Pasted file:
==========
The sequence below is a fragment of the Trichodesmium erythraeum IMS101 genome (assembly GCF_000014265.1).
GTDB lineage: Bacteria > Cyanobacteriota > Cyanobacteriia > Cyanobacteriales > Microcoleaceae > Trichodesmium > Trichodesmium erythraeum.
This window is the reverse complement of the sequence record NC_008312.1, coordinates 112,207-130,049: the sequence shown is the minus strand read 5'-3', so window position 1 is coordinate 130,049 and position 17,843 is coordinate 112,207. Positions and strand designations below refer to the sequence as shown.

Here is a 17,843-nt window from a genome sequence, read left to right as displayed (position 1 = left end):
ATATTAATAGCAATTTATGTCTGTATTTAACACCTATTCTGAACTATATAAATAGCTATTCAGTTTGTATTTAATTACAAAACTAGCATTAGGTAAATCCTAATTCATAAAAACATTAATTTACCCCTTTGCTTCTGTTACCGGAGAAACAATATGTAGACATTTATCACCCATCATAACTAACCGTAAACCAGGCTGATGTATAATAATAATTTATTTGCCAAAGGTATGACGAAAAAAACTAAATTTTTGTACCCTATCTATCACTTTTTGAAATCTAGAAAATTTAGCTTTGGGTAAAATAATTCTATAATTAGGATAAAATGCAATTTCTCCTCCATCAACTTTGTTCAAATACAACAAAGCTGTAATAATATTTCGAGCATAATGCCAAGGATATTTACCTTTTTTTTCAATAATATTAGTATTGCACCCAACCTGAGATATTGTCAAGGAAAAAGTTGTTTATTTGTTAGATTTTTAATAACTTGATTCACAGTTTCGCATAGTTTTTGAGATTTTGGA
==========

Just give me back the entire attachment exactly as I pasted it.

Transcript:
The sequence below is a fragment of the Trichodesmium erythraeum IMS101 genome (assembly GCF_000014265.1).
GTDB lineage: Bacteria > Cyanobacteriota > Cyanobacteriia > Cyanobacteriales > Microcoleaceae > Trichodesmium > Trichodesmium erythraeum.
This window is the reverse complement of the sequence record NC_008312.1, coordinates 112,207-130,049: the sequence shown is the minus strand read 5'-3', so window position 1 is coordinate 130,049 and position 17,843 is coordinate 112,207. Positions and strand designations below refer to the sequence as shown.

Here is a 17,843-nt window from a genome sequence, read left to right as displayed (position 1 = left end):
ATATTAATAGCAATTTATGTCTGTATTTAACACCTATTCTGAACTATATAAATAGCTATTCAGTTTGTATTTAATTACAAAACTAGCATTAGGTAAATCCTAATTCATAAAAACATTAATTTACCCCTTTGCTTCTGTTACCGGAGAAACAATATGTAGACATTTATCACCCATCATAACTAACCGTAAACCAGGCTGATGTATAATAATAATTTATTTGCCAAAGGTATGACGAAAAAAACTAAATTTTTGTACCCTATCTATCACTTTTTGAAATCTAGAAAATTTAGCTTTGGGTAAAATAATTCTATAATTAGGATAAAATGCAATTTCTCCTCCATCAACTTTGTTCAAATACAACAAAGCTGTAATAATATTTCGAGCATAATGCCAAGGATATTTACCTTTTTTTTCAATAATATTAGTATTGCACCCAACCTGAGATATTGTCAAGGAAAAAGTTGTTTATTTGTTAGATTTTTAATAACTTGATTCACAGTTTCGCATAGTTTTTGAGATTTTGGA